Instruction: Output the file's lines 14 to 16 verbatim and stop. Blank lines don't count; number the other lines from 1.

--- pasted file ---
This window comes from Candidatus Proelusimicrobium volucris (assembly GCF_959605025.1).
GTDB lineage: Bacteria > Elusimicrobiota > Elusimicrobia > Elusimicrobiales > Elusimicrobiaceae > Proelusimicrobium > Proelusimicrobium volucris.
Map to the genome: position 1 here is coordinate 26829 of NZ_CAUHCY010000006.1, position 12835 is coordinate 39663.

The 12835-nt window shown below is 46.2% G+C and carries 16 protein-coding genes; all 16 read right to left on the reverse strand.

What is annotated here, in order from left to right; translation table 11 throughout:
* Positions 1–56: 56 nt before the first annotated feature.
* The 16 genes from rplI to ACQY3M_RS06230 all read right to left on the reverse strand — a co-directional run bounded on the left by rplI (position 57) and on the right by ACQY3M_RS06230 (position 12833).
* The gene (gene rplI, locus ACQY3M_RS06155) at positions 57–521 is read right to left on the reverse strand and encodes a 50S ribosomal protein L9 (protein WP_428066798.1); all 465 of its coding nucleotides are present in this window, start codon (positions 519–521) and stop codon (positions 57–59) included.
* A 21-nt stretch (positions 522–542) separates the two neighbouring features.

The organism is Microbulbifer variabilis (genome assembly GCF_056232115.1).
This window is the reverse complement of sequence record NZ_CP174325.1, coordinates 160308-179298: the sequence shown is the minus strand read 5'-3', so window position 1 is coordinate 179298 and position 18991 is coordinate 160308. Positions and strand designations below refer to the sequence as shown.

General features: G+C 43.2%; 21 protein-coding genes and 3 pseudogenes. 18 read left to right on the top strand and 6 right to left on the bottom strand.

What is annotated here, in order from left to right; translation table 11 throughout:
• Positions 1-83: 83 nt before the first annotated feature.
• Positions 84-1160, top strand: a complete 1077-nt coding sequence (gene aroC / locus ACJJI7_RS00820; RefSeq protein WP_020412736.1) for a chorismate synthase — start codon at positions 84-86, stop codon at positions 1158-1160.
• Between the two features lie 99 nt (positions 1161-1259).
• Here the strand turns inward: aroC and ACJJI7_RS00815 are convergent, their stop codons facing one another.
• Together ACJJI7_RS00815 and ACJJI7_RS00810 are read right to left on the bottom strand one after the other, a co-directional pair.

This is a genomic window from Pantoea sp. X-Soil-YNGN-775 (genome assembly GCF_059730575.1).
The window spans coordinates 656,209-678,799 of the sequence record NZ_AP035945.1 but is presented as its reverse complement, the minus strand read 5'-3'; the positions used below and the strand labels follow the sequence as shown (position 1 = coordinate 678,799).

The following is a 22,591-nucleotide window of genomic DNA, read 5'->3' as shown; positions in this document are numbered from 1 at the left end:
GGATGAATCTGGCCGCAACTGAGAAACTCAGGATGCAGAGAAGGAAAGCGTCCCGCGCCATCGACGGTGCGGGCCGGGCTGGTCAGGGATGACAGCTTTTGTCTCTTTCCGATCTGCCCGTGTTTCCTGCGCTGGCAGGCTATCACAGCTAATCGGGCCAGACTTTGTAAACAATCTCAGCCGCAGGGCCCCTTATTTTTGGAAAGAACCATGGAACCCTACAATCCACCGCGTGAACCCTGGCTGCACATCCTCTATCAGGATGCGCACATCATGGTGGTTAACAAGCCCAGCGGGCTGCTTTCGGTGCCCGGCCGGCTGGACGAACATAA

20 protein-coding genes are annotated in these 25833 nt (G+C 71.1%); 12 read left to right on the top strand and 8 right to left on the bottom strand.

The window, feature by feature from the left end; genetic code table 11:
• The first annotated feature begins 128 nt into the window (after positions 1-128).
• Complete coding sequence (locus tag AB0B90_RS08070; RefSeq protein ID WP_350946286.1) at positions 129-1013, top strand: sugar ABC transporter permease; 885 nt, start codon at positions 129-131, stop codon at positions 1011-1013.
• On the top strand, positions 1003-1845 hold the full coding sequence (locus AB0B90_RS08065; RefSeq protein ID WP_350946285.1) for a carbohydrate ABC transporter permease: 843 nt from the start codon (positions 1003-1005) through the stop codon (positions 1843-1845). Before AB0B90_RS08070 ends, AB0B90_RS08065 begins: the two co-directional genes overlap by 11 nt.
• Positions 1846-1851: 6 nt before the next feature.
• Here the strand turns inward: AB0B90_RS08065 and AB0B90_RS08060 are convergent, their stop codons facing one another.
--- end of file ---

• Positions 1-83: 83 nt before the first annotated feature.
• Positions 84-1160, top strand: a complete 1077-nt coding sequence (gene aroC / locus ACJJI7_RS00820; RefSeq protein WP_020412736.1) for a chorismate synthase — start codon at positions 84-86, stop codon at positions 1158-1160.
• Between the two features lie 99 nt (positions 1161-1259).